Phillip Danault (C/LW) – Montreal Canadiens
Projected Cap Hit: $5,096,109
Projected Number of Years: Eight
While Montreal continues to look for a first line centre, Danault is filling the role by default. As a result, he is putting up decent numbers, that have landed him into the range to be predicted for a max length contract. After Montreal ended up having to pay the big bucks to P.K. Subban following his bridge deal, it seemed that they tried two different strategies with Alex Galchenyk and Brendan Gallagher. Galchenyuk received an extra year on his bridge deal, and as a result made a little bit more per year than he otherwise might have. Gallagher on the other hand got a bit of a pay-cut, but in turn received six years of security following a 47-point season (he has yet to eclipse that mark due to injuries).
Montreal would likely be best served by following closer to the Gallagher route, giving him a longer deal at a price that makes sense for both sides, now and down the line. $5 million may seem a high for Danault, but he reminds me of Tyler Bozak a few years ago. Centering the top line with a few skilled wingers, Bozak was worth a $4.2 million cap hit over six years. Inflate that a little due to the rising cap limit, add an extra year to keep the cap hit down, and you end up pretty close to a $5 million cap hit on a seven-year deal. Danault also still has the upside to develop and play himself into, and perhaps above that type of contract. Time will tell if Montreal feels the same way. If a centre such as John Tavares or Paul Stastny are brought in, then Danault gets knocked down a peg, both for the contract, and his expected production.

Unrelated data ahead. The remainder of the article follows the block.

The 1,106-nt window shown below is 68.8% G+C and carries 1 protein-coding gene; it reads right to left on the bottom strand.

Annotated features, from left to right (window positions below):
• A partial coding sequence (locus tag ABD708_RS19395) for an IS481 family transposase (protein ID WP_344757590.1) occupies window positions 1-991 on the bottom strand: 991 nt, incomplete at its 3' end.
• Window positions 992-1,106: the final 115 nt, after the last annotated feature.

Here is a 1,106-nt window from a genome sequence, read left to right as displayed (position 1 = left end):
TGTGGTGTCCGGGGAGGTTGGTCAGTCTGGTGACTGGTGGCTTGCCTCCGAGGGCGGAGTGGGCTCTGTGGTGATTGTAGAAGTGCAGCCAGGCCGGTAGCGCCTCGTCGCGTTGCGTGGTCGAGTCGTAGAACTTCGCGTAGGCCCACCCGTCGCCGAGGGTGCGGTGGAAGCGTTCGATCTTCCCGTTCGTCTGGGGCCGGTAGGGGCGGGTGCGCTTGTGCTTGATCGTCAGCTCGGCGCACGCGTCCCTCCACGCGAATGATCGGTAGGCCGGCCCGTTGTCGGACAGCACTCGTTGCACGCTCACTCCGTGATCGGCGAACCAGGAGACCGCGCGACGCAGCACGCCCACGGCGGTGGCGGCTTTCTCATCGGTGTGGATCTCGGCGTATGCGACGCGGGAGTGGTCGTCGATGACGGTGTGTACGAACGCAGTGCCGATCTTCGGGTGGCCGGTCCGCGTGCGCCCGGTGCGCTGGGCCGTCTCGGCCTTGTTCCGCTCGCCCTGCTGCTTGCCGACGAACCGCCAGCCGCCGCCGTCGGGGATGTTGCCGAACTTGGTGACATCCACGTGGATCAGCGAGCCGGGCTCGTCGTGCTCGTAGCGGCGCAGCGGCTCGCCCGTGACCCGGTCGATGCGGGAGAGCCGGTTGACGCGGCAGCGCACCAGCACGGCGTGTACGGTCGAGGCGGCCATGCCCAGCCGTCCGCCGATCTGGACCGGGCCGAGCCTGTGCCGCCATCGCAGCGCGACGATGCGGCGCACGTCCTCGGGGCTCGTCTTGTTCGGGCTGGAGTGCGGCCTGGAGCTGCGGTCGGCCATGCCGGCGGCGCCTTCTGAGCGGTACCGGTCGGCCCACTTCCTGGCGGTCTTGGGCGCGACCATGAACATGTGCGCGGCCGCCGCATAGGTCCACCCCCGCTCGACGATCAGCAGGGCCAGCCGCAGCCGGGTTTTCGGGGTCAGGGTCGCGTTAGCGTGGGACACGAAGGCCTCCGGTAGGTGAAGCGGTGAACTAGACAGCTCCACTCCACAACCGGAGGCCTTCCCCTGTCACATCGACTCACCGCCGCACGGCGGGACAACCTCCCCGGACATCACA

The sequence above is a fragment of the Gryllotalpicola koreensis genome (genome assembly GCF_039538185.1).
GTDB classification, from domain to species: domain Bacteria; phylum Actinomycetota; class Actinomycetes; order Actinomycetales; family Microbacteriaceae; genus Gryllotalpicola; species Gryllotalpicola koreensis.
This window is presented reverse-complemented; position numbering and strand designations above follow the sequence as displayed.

That caps off another Thursday. Let me know in the comments if there is something else you would like me to cover next week along the lines of projecting player salaries.
As always, you can find me on twitter @alexdmaclean where I post some of my other smaller musings that don’t make it into the articles.